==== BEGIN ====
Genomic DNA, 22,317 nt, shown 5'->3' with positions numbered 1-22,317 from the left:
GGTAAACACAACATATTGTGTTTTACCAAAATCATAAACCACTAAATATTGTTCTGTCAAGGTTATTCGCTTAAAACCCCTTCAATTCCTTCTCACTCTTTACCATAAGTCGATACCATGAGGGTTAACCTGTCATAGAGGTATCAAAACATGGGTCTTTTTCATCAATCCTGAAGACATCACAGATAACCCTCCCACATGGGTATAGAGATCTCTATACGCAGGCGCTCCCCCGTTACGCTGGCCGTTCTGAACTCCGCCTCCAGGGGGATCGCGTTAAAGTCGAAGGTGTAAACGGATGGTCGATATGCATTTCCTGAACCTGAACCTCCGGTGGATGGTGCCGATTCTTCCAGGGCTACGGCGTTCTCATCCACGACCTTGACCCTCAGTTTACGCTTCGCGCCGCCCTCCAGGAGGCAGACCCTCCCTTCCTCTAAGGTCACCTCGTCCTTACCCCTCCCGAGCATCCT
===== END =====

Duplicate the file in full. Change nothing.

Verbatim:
Genomic DNA, 22,317 nt, shown 5'->3' with positions numbered 1-22,317 from the left:
GGTAAACACAACATATTGTGTTTTACCAAAATCATAAACCACTAAATATTGTTCTGTCAAGGTTATTCGCTTAAAACCCCTTCAATTCCTTCTCACTCTTTACCATAAGTCGATACCATGAGGGTTAACCTGTCATAGAGGTATCAAAACATGGGTCTTTTTCATCAATCCTGAAGACATCACAGATAACCCTCCCACATGGGTATAGAGATCTCTATACGCAGGCGCTCCCCCGTTACGCTGGCCGTTCTGAACTCCGCCTCCAGGGGGATCGCGTTAAAGTCGAAGGTGTAAACGGATGGTCGATATGCATTTCCTGAACCTGAACCTCCGGTGGATGGTGCCGATTCTTCCAGGGCTACGGCGTTCTCATCCACGACCTTGACCCTCAGTTTACGCTTCGCGCCGCCCTCCAGGAGGCAGACCCTCCCTTCCTCTAAGGTCACCTCGTCCTTACCCCTCCCGAGCATCCT